(11) Similarly, when an agent is employed to enter into any contract, or do any other lawful act involving personal liability, or is expressly or impliedly authorised to discharge such liability on behalf of the principal, the authority becomes irrevocable as soon as the liability is incurred by the agent [Read v. Anderson, (1884) 13 QBD 779], and where an agent is authorised to pay money on behalf of his principal to a third person, the authority becomes irrevocable as soon as the agent enters into a contract, or otherwise becomes bound to pay or hold such money to or to the use of such person [Robertson v. Fauntleroy, (1823) 8 Moore 10].

(12) So, where a principal and agent agree for valuable consideration or under a seal that the agent is to have authority, for example, to collect rents in order to secure a loan [Spooner v. Sandilands, (1848) I Y & C. Ch. 390], or to sell certain land and to discharge a debt owed to him by the principal out of the purchase money [Gaussen v. Morton, (1830) IO B & C 731], the principal thereby confers an interest on the agent, and the agency cannot be revoked unilaterally.

(13) As decided in Pestanji Mancharji Wadia v. Matchett, (1870) 7 BHC AC 10, where an agent is authorised to recover a sum of money due from a third party to the principal, and to pay himself out of the amount so recovered the debts due to him from the principal, the agent has an interest in the subject matter of the agency, and the authority cannot be revoked.

(14) Illustration : A owes B a certain sum of money. A authorises B to recover from C, the rent which C owes A, and to pay himself (B) out of the rent recovered, the debts due to him from A. Such an authority cannot be revoked by A, because such authority confers an interest on B.

(15) So also a vendor promoter of a company, who is to be paid a commission out of the money raised by the issue of shares, has a clear and direct interest in raising the capital. An underwriter who promises to buy a certain number of shares from the promoter and authorises him to make the necessary application, cannot revoke the authority, this being an authority coupled with interest. [Carmichael’s case (1896) 2 Ch. 643]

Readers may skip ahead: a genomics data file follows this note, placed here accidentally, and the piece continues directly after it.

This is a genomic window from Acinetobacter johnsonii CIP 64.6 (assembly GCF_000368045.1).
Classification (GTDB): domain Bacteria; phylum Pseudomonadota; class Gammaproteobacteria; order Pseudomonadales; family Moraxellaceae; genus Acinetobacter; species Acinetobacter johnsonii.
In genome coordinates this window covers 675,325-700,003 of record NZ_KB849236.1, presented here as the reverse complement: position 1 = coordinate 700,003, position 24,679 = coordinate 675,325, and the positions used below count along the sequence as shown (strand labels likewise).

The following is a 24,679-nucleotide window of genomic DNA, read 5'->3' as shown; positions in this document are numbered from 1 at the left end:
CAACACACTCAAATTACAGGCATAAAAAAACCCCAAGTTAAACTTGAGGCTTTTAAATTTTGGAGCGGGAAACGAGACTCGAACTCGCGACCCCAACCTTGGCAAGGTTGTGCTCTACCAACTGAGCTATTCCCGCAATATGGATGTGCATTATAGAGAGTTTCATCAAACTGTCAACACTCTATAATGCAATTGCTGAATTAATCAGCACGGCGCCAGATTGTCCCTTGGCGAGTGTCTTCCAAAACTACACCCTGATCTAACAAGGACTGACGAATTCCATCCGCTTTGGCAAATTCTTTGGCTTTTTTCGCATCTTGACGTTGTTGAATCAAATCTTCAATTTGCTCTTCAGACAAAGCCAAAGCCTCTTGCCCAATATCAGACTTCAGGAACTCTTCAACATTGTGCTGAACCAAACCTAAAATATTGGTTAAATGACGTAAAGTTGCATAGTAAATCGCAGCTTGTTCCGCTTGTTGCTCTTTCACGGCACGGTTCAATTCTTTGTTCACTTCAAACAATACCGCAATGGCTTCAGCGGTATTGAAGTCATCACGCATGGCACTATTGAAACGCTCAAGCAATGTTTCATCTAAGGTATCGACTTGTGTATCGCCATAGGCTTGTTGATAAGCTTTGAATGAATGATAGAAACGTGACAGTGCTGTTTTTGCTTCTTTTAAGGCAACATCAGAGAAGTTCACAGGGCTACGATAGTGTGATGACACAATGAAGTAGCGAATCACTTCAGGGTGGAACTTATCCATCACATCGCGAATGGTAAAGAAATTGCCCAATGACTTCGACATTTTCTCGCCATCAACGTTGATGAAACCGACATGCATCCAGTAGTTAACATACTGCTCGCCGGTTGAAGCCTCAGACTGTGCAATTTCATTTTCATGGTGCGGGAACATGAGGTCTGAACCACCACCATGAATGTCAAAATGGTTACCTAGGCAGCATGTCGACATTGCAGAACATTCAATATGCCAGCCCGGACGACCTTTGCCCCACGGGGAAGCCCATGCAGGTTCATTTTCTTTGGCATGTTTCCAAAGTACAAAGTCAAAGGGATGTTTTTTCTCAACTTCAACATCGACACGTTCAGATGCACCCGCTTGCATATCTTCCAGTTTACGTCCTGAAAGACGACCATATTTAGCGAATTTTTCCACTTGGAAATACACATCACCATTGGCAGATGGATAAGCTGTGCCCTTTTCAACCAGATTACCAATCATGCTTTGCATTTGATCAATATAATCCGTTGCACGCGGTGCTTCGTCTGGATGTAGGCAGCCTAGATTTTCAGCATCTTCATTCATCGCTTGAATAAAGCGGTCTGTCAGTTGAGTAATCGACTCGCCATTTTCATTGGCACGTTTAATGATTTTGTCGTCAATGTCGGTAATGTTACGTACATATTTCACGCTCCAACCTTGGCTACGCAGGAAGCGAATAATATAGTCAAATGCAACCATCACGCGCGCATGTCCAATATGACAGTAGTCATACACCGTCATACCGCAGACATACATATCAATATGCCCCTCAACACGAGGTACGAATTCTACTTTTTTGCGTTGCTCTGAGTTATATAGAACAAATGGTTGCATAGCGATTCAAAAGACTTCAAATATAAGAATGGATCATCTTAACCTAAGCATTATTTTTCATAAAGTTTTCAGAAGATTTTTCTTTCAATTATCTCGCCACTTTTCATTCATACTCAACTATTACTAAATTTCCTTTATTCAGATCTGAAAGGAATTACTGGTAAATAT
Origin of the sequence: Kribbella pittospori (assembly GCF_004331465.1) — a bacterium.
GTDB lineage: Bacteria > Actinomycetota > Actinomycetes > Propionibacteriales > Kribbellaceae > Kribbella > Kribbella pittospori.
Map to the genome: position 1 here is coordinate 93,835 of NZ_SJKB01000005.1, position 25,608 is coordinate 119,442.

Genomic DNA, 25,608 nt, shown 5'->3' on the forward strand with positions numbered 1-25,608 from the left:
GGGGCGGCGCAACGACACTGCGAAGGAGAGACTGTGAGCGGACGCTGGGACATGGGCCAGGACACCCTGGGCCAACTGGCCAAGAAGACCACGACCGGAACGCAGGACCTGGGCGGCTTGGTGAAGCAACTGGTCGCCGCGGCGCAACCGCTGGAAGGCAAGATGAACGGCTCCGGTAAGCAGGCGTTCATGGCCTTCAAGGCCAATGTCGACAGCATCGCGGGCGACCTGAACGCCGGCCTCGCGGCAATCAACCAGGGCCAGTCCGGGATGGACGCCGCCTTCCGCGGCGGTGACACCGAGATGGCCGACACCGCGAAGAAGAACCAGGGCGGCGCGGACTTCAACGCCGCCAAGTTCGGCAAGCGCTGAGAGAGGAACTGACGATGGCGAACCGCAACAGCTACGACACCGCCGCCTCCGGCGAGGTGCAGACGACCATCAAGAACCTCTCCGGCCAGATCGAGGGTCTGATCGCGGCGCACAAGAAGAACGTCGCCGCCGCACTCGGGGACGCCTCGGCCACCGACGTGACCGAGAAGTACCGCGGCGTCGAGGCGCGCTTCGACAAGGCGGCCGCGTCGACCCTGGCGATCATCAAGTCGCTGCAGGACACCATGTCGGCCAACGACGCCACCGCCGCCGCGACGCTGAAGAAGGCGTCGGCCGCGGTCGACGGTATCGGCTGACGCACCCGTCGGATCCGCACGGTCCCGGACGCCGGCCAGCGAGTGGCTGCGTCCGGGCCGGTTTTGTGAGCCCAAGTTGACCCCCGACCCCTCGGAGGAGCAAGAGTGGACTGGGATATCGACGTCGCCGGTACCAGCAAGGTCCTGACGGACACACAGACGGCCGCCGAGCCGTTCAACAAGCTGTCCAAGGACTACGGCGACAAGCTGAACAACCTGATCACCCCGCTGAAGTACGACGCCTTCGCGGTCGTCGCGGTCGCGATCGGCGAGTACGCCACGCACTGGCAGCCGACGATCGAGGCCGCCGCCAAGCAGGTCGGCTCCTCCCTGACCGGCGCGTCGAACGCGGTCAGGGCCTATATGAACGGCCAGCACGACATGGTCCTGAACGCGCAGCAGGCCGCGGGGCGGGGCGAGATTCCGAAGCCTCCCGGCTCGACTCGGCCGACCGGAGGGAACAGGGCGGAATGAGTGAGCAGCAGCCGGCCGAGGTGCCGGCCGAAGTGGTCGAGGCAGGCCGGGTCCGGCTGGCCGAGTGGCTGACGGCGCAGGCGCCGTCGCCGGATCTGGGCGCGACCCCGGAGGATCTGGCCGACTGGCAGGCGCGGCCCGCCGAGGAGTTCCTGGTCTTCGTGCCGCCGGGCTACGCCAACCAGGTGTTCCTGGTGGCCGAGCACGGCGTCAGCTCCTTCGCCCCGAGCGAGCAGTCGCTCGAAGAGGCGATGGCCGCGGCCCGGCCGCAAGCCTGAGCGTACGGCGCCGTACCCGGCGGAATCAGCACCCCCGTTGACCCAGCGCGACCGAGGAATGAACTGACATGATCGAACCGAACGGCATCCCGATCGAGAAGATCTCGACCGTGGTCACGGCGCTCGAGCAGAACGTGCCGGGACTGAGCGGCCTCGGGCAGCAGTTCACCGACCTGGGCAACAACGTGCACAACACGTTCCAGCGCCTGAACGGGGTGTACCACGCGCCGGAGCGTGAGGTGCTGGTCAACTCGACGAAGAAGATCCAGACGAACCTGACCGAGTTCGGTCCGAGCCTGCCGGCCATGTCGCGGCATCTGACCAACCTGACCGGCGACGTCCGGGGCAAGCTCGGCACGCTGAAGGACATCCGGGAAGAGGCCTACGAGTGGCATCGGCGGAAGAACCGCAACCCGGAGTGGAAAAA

(16) "If a borrower, in consideration of a loan, authorises the lender to receive the rents of Blackacres by way of security, the authority remains irrevocable until repayment of the loan in full has been effected. This doctrine applies only where the authority is created in order to protect the interest of the agent; it does not extend to a case where the authority is given for some other reason and the interest of the agent arises later." [Cheshire on the Law of Contracts, 6th Ed.]

(17) Illustration : A (lender) has given B (borrower) a certain loan. As a security for repayment of the loan, B authorises A to receive all the rent which B is entitled to — arising out of a certain property owned by B — until such loan is repayed by B to A. Such an authority created to protect the interest of A, is irrevocable.

(18) Further, the principle applies only to cases where authority is given for the purpose of being a security or a part of the security, and not to cases where the interest of the donee arises afterwards and incidentally. In such cases there is no authority coupled with an interest; but an independent authority, and an interest subsequently arising [Garapati Venkanna v. Mallupudi Atchuta-ramanna, AIR 1938 Mad. 542].

(19) However, it is pertinent to note that mere right to remuneration or commission does not constitute an agency coupled with interest.

(20) For example, the agents for the sale of cloth who are entitled to keep for themselves any excess over rates that they might secure from purchases have no interest in the property to be sold or in the sale proceeds thereof, so as to attract S. 202 of the Contract Act [Dalchand v. Seth Hazarimal, AIR 1932 Nag. 34].

(21) In another Bombay case, it was held that the mere fact that the salary of an agent collecting rents was to be paid out of the collections, did not create an interest sufficient to make the authority irrevocable [Vishnucharya v. Ramachandra, ILR 3 Bom. 253].

(22) For instance, as held in Lakshmichand Ramchand v. Chotooram Motiram, (1900) 24 Bom. 403, the interest which the agent has in effecting a sale and the prospect of remuneration to arise therefrom, do not constitute such an interest as would prevent the termination of the agency.

(23) If any such interest were to be created for the benefit of the agent, it should be contem-poraneously provided for in the instrument of agency itself and should not only be express but also be explicit. It should not give any room for doubt, nor could it be a matter of interpretation. An agency to be irrevocable should therefore create in the agent an interest in the subject matter contemporaneously with the document wherein such agency is created and it cannot be left to chance or guess or inference.

(24) In Corporation Bank v. Lalitha H Holla, AIR 1994 Kant. 133, held : the fact whether the power of attorney is given for securing the interest of the agent, can be ascertained from the facts de hors the express terms of the contract.